GENUS CORYTHAIX. (ILLIG.) The generic characters of the Touracos are the following :- The beak short, rather small, high, and greatly compressed; the frontal feathers reposing over, and concealing the nostrils: the ridge (culmen) high, and curving downwards to the tip: the lower mandible narrow: both mandibles distinctly notched at the tip, and finely serrated. The wings short, rounded; the first three quills graduated. The tail long, broad, and rounded at the extremity. The feet short, and strong; the middle toe longer than the tarsus; the lateral toes equal; the hind toe shortest; the external toe capable of being turned one fourth of the way backward. The claws short, thick, and much compressed.

The Touracos are among the most charming of birds, having not only brilliance of colour to recommend them, but great elegance of form, and grace of motion. Their long and broad tail, and their high pointed crest, add much to their beauty. Their colour is almost always rich green, set off with gorgeous crimson or purple on the expanded wing. One of the most lovely of the known species, which now amount to seven in all, is the Fire-crested Touraco (Corythaix erythrolophus, VIEILL.) of Western Africa, an individual of which species lived for some time in the gardens of the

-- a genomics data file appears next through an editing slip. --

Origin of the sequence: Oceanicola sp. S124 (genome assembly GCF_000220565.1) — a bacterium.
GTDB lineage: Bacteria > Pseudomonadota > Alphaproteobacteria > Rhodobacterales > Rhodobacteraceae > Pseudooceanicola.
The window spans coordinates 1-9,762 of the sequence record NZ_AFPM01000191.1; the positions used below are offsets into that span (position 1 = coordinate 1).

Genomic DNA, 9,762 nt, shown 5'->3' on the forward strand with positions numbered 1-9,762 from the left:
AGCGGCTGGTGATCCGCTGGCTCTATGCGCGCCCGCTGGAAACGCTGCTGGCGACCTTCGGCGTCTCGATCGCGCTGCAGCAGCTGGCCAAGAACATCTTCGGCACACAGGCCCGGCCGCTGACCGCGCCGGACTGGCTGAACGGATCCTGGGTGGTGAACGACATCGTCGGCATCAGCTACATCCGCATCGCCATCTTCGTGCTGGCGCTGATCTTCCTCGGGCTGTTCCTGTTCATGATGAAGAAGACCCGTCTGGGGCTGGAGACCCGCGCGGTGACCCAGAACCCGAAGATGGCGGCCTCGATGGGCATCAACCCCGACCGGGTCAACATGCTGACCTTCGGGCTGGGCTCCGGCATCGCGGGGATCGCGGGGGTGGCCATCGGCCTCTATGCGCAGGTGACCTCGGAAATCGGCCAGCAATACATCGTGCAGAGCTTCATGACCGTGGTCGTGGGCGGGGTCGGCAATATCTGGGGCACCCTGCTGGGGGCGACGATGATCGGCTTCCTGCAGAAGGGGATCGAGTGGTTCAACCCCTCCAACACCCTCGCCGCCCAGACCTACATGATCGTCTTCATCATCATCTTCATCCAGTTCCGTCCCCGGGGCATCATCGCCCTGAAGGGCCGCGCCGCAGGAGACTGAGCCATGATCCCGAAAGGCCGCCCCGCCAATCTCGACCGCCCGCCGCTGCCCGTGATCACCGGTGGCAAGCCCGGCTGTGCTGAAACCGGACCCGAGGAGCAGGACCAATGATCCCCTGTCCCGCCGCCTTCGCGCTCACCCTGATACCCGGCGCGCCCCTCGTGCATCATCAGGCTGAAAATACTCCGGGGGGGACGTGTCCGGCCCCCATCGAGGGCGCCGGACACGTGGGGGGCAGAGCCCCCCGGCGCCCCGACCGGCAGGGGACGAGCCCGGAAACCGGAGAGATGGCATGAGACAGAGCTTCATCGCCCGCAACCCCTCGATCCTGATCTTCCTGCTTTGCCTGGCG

Zoological Society in the Regent's Park.* The crest, which is copious, is of a red hue; the sides of the head, the ears, and the chin, as well as a

[graphic][subsumed][subsumed][merged small]

patch around the eye, are white; the eye itself is large, red, and brilliant; the general plumage is

* Our engraving is copied from a figure in the “ Penny Cyclopædia,” xvi. 30, which was taken from this specimen during life.